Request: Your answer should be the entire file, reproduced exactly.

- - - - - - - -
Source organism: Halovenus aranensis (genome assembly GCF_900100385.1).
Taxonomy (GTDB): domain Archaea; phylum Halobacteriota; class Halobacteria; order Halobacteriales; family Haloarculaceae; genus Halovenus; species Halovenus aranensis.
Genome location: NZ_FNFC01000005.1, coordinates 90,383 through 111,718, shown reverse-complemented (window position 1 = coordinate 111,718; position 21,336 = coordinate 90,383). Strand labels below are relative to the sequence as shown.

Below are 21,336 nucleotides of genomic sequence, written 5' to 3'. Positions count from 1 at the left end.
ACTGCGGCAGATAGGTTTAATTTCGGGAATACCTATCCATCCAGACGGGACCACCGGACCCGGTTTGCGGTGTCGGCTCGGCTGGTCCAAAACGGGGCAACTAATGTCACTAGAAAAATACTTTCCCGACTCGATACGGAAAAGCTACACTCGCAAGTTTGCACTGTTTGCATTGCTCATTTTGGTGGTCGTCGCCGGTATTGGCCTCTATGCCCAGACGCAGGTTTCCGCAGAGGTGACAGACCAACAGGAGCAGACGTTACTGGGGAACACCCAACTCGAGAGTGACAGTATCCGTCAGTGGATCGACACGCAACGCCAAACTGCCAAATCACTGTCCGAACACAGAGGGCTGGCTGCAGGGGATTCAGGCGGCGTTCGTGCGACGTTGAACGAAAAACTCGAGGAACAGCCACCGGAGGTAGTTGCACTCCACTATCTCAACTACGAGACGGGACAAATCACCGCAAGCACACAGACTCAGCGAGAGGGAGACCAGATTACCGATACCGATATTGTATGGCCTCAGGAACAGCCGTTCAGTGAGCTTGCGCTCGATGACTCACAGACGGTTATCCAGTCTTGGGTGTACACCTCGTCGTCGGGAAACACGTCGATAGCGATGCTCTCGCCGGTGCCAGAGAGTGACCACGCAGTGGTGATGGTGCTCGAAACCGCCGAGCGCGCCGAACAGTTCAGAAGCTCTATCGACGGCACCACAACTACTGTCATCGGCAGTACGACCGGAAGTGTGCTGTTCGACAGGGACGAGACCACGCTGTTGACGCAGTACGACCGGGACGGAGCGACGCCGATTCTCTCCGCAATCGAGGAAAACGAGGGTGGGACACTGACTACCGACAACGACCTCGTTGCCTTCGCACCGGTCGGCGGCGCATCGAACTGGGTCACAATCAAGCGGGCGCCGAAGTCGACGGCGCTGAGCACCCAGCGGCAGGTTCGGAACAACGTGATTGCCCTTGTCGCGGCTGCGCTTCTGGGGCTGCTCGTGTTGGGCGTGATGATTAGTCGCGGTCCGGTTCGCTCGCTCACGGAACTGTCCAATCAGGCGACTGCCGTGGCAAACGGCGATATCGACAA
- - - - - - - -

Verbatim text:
Source organism: Halovenus aranensis (genome assembly GCF_900100385.1).
Taxonomy (GTDB): domain Archaea; phylum Halobacteriota; class Halobacteria; order Halobacteriales; family Haloarculaceae; genus Halovenus; species Halovenus aranensis.
Genome location: NZ_FNFC01000005.1, coordinates 90,383 through 111,718, shown reverse-complemented (window position 1 = coordinate 111,718; position 21,336 = coordinate 90,383). Strand labels below are relative to the sequence as shown.

Below are 21,336 nucleotides of genomic sequence, written 5' to 3'. Positions count from 1 at the left end.
ACTGCGGCAGATAGGTTTAATTTCGGGAATACCTATCCATCCAGACGGGACCACCGGACCCGGTTTGCGGTGTCGGCTCGGCTGGTCCAAAACGGGGCAACTAATGTCACTAGAAAAATACTTTCCCGACTCGATACGGAAAAGCTACACTCGCAAGTTTGCACTGTTTGCATTGCTCATTTTGGTGGTCGTCGCCGGTATTGGCCTCTATGCCCAGACGCAGGTTTCCGCAGAGGTGACAGACCAACAGGAGCAGACGTTACTGGGGAACACCCAACTCGAGAGTGACAGTATCCGTCAGTGGATCGACACGCAACGCCAAACTGCCAAATCACTGTCCGAACACAGAGGGCTGGCTGCAGGGGATTCAGGCGGCGTTCGTGCGACGTTGAACGAAAAACTCGAGGAACAGCCACCGGAGGTAGTTGCACTCCACTATCTCAACTACGAGACGGGACAAATCACCGCAAGCACACAGACTCAGCGAGAGGGAGACCAGATTACCGATACCGATATTGTATGGCCTCAGGAACAGCCGTTCAGTGAGCTTGCGCTCGATGACTCACAGACGGTTATCCAGTCTTGGGTGTACACCTCGTCGTCGGGAAACACGTCGATAGCGATGCTCTCGCCGGTGCCAGAGAGTGACCACGCAGTGGTGATGGTGCTCGAAACCGCCGAGCGCGCCGAACAGTTCAGAAGCTCTATCGACGGCACCACAACTACTGTCATCGGCAGTACGACCGGAAGTGTGCTGTTCGACAGGGACGAGACCACGCTGTTGACGCAGTACGACCGGGACGGAGCGACGCCGATTCTCTCCGCAATCGAGGAAAACGAGGGTGGGACACTGACTACCGACAACGACCTCGTTGCCTTCGCACCGGTCGGCGGCGCATCGAACTGGGTCACAATCAAGCGGGCGCCGAAGTCGACGGCGCTGAGCACCCAGCGGCAGGTTCGGAACAACGTGATTGCCCTTGTCGCGGCTGCGCTTCTGGGGCTGCTCGTGTTGGGCGTGATGATTAGTCGCGGTCCGGTTCGCTCGCTCACGGAACTGTCCAATCAGGCGACTGCCGTGGCAAACGGCGATATCGACAA